Review: R + J at the Stratford Festival.

by Lynn on August 22, 2021

in The Passionate Playgoer

Live and in person at the Festival Theatre Canopy at the Stratford Festival, until September 26, 2021.

Written by William Shakespeare

Adapted by Ravi Jain, Christine Horne and Alex Bulmer

Designed by Julie Fox

Lighting by André du Toit

Composer and sound designer, Thomas Ryder Payne

Cast: Alex Bulmer

Eponine Lee

Dante Jammott

Beck Lloyd

Lisa Nisson

Sepehr Reybod

Rick Roberts

Tom Rooney

This is a re-imagining of Romeo and Juliet with the Friar being the central character as he remembers the events that lead to Romeo and Juliet taking their own lives. Director Ravi Jain always gets me to ponder and question the choices being made, the concept and other aspects of his productions, and the question I asked most often here was “Why”?

NOTE: Director, Ravi Jain questions who has the right to tell the story and why can’t a classic be told from a different point of view. History would suggest that anybody has the right to tell the story and of course a classic can be told from a different point of view.

In his 2019 production of Prince Hamlet we saw the play from the point of view of Horatio. He was played by deaf actor Dawn Jani Birley who signed/acted the performance with great enthusiasm.  Her deafness influenced the production and Horatio’s relationships with the other characters. A story that might be familiar, now took on ‘the unfamiliar’ for a different point of view.

With R + J the central character is Friar Lawrence played by blind actor Alex Bulmer. Her blindness also affects how the production progresses. The production is described as being for those who are sight-impaired, have low vision and sighted audiences. It was fascinating seeing the decisions that were made to adapt the concept of blindness to the play.

The Story. We know the story. Romeo and Juliet see each other at a party and instantly fall in love. Except that their respective families have been feuding for years (the reason for the feud is lost in the mist of time). Juliet’s family wants to marry her off to Paris,  a young man who has money and position. She loves Romeo. The Friar agrees to marry them. There is a fight in the street between Tybolt from the Capulet side and Mercutio from the Montague’s side. Mercutio is killed. Romeo avenges his death by killing Tybalt and as a result is banished to another city. Friar Lawrence sends a letter to Romeo with vital information for him but because there is a plague there that quarantines people, the letter wasn’t delivered. Juliet is to marry Paris but the Friar gives her a potion that will make her seem as if she is dead. It’s all complicated and it ends badly for every single young person in this play. The adults, who are mainly responsible, get to live another day and continue to be idiots, you don’t get the sense they have much sense. The Friar relives his many memories of the events that lead to R + J’s demise.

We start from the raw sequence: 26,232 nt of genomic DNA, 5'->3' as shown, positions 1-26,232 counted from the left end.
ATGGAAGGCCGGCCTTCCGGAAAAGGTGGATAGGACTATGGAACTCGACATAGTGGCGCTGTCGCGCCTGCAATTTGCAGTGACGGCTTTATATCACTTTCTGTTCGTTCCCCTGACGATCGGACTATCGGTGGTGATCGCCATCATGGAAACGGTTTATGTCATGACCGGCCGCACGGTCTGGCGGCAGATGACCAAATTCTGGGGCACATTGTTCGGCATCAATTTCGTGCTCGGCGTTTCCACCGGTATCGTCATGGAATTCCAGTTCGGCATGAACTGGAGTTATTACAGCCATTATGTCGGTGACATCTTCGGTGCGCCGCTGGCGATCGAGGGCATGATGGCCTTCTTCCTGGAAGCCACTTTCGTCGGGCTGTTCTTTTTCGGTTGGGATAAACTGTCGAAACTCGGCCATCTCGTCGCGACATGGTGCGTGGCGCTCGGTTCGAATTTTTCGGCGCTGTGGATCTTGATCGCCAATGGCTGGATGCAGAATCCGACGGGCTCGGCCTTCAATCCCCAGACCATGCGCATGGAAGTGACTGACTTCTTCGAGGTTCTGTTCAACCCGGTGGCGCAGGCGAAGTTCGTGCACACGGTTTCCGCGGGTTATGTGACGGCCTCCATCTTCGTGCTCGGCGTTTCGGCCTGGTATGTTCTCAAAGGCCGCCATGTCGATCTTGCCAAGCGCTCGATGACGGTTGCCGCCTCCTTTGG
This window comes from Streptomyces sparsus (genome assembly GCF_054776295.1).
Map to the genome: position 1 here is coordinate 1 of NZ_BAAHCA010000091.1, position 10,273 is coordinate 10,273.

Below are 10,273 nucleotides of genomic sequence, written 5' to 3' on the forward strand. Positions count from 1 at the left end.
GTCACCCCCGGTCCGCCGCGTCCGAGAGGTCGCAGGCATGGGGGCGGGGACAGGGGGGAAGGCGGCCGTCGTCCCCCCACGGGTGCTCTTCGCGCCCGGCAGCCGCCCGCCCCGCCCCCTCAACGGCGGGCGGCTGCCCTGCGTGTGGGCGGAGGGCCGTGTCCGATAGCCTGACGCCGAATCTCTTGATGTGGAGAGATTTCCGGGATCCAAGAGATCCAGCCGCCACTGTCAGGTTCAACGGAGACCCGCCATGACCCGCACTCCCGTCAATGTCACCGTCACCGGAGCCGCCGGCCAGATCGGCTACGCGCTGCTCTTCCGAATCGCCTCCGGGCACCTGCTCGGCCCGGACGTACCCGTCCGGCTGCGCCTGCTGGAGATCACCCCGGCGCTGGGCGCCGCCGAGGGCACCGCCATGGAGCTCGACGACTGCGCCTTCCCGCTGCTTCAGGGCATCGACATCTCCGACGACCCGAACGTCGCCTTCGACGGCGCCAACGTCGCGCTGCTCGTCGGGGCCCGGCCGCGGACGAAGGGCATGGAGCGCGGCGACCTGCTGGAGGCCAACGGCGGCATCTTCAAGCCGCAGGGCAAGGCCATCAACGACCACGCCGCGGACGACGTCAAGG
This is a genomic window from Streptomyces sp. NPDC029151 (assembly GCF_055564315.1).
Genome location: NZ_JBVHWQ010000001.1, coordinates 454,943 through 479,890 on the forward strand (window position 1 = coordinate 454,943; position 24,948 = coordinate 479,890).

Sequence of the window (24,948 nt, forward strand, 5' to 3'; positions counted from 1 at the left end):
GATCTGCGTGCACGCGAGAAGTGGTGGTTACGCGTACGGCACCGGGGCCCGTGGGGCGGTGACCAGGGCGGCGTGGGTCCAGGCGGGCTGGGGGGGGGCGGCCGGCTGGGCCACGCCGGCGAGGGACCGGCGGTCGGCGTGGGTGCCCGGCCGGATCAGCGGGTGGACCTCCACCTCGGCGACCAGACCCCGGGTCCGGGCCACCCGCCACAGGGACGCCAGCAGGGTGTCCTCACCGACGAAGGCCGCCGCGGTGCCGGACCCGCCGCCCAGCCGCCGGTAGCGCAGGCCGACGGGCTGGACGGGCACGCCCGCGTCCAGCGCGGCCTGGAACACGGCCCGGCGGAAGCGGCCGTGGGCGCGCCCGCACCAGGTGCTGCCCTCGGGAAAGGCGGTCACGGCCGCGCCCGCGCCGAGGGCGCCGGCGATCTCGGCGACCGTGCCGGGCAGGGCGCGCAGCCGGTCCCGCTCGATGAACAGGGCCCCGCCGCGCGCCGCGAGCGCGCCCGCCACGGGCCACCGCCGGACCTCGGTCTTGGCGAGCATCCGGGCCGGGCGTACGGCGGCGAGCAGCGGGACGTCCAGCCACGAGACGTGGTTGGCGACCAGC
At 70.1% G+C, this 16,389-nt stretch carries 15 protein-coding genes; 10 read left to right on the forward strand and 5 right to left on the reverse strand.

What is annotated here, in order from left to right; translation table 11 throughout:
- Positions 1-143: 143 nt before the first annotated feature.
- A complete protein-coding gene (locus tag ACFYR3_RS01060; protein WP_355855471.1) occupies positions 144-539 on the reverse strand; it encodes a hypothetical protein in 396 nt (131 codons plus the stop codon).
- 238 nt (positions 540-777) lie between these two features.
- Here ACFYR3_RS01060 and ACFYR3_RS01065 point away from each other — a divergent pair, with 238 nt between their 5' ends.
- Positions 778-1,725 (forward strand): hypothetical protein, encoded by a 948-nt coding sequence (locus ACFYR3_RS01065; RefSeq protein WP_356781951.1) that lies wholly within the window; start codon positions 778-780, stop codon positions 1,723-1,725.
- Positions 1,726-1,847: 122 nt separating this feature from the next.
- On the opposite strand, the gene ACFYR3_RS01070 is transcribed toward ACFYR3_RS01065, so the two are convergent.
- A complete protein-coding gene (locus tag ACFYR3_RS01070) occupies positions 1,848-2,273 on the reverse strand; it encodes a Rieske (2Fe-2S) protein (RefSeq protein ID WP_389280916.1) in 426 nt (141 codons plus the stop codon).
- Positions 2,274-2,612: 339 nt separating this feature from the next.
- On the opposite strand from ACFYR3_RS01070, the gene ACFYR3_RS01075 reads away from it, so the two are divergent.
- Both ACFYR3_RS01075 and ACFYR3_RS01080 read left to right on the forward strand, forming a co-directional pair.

The Production. In keeping with the idea that this is for sight-impaired and low-vision audiences, we are told the cast is entering the acting space and forming a straight line across the stage. In turn each actor steps forward, introduces themselves, describes themselves and introduces the character they will play. Rick Roberts who plays Capulet describes himself: grey hair, tall, and his character Capulet: very assured and looks casual but worked for hours to get the look. (Capulet is a symphony in beige shirt, pants, tanned loafers, no socks—the sign of a very confident man. I’m always impressed with a person who wears expensive shoes and no socks). When he is finished with his introduction, Rick Roberts steps back into line.

This follows for the whole cast except for Alex Bulmer as the Friar. When it’s Alex Bulmer’s turn to be introduced, the cast (except for Bulmer) steps back one step thus presenting Bulmer on her own. I loved the care here in accommodating Bulmer’s blindness. Rather than expect Bulmer to step forward as the others, without an anchoring marker to help guide her, they took care and just moved back one step so she could introduce herself and the Friar. (I assume, rightly or wrongly, this was Ravi Jain’s director’s decision. In any case, I loved the care). The cast is a mix of ethnicities, genders and ages.    

The production is set in modern times and the place is the Friar’s apartment (cell). Julie Fox has created a set full of flowers, plants and herbs (for the Friar’s experiments in potions), an old-fashioned refrigerator is upstage, a single bed is stage left, a table and chair are centre.  The costumes for the characters, except the humble Friar, are contemporary, hip, bold.

Because the play is cut considerably recordings of speeches take the place of actual performances. We hear a recorded speech at the beginning of the taunting of one family member against a member of the rival family: “Do you bite your thumb at me, Sir?” The quality of the recording is rather murky, and one would need to know the play to realize that is the set up for the beginning of the play and the establishment of the feud.

The Friar (Alex Bulmer) is on stage for the whole of the production, as witness and person remembering the events. I appreciate how Bulmer negotiated her way around the stage using parts of the set as markers. She rose from her chair, felt her way along the arm to the back of the chair and then a reach out to the ledge at the back of the stage and got her to feel her way along the back. She drank from a cup on the table, stirring whatever it was she was drinking, living/being naturally in that blind world. Occasionally she took the arm of another character and was led to her bed etc.